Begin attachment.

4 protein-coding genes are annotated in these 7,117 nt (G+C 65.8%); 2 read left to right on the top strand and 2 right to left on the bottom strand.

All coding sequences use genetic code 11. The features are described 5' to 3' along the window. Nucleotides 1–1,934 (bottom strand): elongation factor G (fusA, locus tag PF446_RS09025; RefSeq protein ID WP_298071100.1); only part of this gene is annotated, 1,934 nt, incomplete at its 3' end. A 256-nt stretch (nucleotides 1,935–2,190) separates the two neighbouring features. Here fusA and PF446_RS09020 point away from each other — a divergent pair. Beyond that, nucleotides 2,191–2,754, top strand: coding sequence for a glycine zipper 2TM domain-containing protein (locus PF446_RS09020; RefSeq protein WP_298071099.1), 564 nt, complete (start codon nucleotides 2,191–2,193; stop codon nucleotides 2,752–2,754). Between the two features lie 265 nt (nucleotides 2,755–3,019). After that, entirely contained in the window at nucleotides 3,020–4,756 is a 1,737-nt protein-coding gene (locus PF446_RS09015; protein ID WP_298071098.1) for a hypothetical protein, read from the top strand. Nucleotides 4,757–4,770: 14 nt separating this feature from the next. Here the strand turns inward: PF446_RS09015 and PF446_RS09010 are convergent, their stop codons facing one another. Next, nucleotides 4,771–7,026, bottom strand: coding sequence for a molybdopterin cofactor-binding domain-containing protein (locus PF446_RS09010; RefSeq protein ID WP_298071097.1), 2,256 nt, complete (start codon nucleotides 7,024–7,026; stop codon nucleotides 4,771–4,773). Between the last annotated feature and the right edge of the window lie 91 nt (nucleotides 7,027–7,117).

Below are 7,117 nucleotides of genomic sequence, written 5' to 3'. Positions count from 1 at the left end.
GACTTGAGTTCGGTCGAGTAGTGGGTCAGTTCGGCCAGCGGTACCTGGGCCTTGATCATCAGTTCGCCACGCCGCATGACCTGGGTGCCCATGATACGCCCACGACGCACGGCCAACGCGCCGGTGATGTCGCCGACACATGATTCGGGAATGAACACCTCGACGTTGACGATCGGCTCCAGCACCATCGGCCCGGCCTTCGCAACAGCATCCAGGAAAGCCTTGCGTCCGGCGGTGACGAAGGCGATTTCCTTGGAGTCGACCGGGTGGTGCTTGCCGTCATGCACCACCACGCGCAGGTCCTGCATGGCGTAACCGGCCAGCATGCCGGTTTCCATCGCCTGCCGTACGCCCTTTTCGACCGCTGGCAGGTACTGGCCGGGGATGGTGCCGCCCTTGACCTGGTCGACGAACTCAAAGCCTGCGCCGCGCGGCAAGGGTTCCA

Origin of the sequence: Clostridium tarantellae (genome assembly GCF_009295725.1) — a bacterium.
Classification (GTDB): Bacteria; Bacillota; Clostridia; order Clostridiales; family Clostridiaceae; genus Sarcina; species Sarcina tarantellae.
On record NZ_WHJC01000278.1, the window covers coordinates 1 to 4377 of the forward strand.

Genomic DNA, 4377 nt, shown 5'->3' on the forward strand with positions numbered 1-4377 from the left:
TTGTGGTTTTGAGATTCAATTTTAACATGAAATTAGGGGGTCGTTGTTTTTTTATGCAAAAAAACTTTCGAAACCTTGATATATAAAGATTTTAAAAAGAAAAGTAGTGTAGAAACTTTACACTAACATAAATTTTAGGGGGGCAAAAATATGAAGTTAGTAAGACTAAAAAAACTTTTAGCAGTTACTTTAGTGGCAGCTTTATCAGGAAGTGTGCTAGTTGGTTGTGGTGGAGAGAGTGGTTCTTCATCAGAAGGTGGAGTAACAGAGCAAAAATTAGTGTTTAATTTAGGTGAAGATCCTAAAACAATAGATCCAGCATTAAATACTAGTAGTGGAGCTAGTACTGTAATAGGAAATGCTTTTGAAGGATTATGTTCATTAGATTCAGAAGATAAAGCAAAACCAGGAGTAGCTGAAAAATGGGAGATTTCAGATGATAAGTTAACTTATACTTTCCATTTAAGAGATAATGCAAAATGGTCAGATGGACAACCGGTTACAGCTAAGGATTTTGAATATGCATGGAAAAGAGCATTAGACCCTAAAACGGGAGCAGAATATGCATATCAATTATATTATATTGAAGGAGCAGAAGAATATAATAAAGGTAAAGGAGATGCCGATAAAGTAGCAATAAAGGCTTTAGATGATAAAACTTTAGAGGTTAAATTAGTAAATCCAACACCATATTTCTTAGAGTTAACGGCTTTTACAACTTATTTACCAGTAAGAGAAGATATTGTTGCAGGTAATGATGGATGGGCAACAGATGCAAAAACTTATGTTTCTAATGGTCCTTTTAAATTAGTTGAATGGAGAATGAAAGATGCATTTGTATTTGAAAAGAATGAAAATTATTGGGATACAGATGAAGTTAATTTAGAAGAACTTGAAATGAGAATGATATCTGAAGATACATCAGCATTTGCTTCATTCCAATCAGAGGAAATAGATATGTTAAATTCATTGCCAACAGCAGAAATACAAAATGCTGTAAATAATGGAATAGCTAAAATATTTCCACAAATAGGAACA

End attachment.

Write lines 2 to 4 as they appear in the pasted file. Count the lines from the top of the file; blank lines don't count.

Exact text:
All coding sequences use genetic code 11. The features are described 5' to 3' along the window. Nucleotides 1–1,934 (bottom strand): elongation factor G (fusA, locus tag PF446_RS09025; RefSeq protein ID WP_298071100.1); only part of this gene is annotated, 1,934 nt, incomplete at its 3' end. A 256-nt stretch (nucleotides 1,935–2,190) separates the two neighbouring features. Here fusA and PF446_RS09020 point away from each other — a divergent pair. Beyond that, nucleotides 2,191–2,754, top strand: coding sequence for a glycine zipper 2TM domain-containing protein (locus PF446_RS09020; RefSeq protein WP_298071099.1), 564 nt, complete (start codon nucleotides 2,191–2,193; stop codon nucleotides 2,752–2,754). Between the two features lie 265 nt (nucleotides 2,755–3,019). After that, entirely contained in the window at nucleotides 3,020–4,756 is a 1,737-nt protein-coding gene (locus PF446_RS09015; protein ID WP_298071098.1) for a hypothetical protein, read from the top strand. Nucleotides 4,757–4,770: 14 nt separating this feature from the next. Here the strand turns inward: PF446_RS09015 and PF446_RS09010 are convergent, their stop codons facing one another. Next, nucleotides 4,771–7,026, bottom strand: coding sequence for a molybdopterin cofactor-binding domain-containing protein (locus PF446_RS09010; RefSeq protein ID WP_298071097.1), 2,256 nt, complete (start codon nucleotides 7,024–7,026; stop codon nucleotides 4,771–4,773). Between the last annotated feature and the right edge of the window lie 91 nt (nucleotides 7,027–7,117).

Below are 7,117 nucleotides of genomic sequence, written 5' to 3'. Positions count from 1 at the left end.
GACTTGAGTTCGGTCGAGTAGTGGGTCAGTTCGGCCAGCGGTACCTGGGCCTTGATCATCAGTTCGCCACGCCGCATGACCTGGGTGCCCATGATACGCCCACGACGCACGGCCAACGCGCCGGTGATGTCGCCGACACATGATTCGGGAATGAACACCTCGACGTTGACGATCGGCTCCAGCACCATCGGCCCGGCCTTCGCAACAGCATCCAGGAAAGCCTTGCGTCCGGCGGTGACGAAGGCGATTTCCTTGGAGTCGACCGGGTGGTGCTTGCCGTCATGCACCACCACGCGCAGGTCCTGCATGGCGTAACCGGCCAGCATGCCGGTTTCCATCGCCTGCCGTACGCCCTTTTCGACCGCTGGCAGGTACTGGCCGGGGATGGTGCCGCCCTTGACCTGGTCGACGAACTCAAAGCCTGCGCCGCGCGGCAAGGGTTCCA